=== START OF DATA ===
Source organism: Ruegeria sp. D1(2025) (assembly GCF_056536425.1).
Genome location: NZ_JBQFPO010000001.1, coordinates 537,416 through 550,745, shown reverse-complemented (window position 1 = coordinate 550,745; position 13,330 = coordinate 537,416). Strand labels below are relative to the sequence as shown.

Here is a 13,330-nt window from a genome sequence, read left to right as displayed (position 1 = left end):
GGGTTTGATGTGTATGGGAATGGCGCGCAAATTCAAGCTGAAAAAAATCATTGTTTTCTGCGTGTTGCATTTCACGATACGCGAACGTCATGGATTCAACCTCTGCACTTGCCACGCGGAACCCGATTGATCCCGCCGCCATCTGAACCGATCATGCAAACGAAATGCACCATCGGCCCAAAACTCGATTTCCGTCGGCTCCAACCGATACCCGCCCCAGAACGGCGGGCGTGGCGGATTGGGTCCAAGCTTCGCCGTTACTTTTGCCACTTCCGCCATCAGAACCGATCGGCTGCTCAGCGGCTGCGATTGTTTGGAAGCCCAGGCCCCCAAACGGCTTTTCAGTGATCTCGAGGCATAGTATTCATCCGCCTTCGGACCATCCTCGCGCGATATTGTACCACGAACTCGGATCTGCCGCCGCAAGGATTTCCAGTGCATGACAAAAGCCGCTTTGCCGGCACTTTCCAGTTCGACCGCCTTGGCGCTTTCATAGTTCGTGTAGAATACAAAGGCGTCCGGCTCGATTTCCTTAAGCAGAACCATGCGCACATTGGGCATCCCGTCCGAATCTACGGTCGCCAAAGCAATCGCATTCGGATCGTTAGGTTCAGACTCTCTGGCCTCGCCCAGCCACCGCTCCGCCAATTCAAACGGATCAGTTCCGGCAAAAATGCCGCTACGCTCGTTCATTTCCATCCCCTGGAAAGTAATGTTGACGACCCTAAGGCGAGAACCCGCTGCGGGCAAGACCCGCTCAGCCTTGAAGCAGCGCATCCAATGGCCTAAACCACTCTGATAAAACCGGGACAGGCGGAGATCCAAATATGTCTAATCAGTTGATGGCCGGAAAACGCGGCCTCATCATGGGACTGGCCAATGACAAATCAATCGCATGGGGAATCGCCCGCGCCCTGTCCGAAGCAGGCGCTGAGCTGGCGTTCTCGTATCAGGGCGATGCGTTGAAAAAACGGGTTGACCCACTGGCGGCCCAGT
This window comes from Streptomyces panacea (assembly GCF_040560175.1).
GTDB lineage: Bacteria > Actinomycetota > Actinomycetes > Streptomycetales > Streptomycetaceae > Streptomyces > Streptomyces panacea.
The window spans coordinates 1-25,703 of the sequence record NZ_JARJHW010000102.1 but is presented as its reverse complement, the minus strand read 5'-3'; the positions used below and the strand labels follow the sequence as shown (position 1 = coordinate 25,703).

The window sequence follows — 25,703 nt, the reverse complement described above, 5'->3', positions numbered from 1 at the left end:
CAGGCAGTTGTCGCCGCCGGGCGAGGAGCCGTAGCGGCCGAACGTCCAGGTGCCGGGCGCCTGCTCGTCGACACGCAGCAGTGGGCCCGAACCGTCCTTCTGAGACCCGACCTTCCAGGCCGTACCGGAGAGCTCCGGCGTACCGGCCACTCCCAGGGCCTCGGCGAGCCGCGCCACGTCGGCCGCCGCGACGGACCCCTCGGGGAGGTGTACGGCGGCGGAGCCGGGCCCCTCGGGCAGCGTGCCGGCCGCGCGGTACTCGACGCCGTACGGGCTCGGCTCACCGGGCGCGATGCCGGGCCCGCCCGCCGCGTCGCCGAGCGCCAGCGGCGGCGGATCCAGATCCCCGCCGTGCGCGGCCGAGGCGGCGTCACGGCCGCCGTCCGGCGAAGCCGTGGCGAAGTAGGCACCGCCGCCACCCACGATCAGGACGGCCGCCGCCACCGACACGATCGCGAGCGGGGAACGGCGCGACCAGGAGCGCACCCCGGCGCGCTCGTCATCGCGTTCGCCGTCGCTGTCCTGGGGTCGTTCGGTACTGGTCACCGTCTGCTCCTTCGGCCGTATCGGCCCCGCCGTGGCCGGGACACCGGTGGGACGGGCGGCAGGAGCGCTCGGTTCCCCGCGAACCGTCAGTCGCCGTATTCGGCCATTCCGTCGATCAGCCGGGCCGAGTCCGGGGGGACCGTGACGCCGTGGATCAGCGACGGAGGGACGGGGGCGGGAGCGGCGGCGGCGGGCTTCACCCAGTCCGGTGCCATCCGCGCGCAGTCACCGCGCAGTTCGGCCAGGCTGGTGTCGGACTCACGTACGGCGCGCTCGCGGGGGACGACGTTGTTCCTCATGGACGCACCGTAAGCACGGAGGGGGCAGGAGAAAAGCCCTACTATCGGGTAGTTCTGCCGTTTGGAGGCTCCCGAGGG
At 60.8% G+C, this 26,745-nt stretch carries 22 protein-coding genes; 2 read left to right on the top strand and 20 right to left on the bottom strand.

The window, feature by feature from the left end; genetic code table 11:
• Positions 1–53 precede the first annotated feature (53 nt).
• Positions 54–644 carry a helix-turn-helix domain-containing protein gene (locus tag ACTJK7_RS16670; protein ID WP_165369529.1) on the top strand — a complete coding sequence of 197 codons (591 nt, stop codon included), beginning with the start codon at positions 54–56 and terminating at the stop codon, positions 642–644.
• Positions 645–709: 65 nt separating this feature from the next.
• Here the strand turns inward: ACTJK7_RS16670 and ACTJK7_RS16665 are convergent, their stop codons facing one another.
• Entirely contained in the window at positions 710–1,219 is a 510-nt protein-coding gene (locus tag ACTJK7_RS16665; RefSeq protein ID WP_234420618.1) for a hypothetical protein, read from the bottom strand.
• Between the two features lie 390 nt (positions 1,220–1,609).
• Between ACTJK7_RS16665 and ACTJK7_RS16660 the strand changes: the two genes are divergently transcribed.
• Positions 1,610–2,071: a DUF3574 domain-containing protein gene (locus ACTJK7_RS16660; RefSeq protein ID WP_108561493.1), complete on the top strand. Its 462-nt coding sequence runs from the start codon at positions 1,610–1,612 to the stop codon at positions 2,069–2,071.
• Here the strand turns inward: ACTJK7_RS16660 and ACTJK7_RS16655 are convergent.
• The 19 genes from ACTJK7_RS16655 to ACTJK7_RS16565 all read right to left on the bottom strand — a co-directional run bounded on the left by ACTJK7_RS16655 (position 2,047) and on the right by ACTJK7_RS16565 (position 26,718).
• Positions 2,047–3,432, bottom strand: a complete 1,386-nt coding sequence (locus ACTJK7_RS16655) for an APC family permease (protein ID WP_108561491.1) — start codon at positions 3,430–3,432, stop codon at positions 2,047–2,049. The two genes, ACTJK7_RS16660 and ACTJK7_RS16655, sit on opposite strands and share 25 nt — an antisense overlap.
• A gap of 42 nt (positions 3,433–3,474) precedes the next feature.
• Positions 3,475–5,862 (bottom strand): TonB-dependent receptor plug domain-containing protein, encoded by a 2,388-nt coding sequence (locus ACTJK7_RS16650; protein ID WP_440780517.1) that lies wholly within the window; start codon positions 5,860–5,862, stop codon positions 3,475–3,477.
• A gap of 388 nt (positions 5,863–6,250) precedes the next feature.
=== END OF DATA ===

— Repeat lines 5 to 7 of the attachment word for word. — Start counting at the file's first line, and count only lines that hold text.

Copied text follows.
This window comes from Streptomyces panacea (assembly GCF_040560175.1).
GTDB lineage: Bacteria > Actinomycetota > Actinomycetes > Streptomycetales > Streptomycetaceae > Streptomyces > Streptomyces panacea.
The window spans coordinates 1-25,703 of the sequence record NZ_JARJHW010000102.1 but is presented as its reverse complement, the minus strand read 5'-3'; the positions used below and the strand labels follow the sequence as shown (position 1 = coordinate 25,703).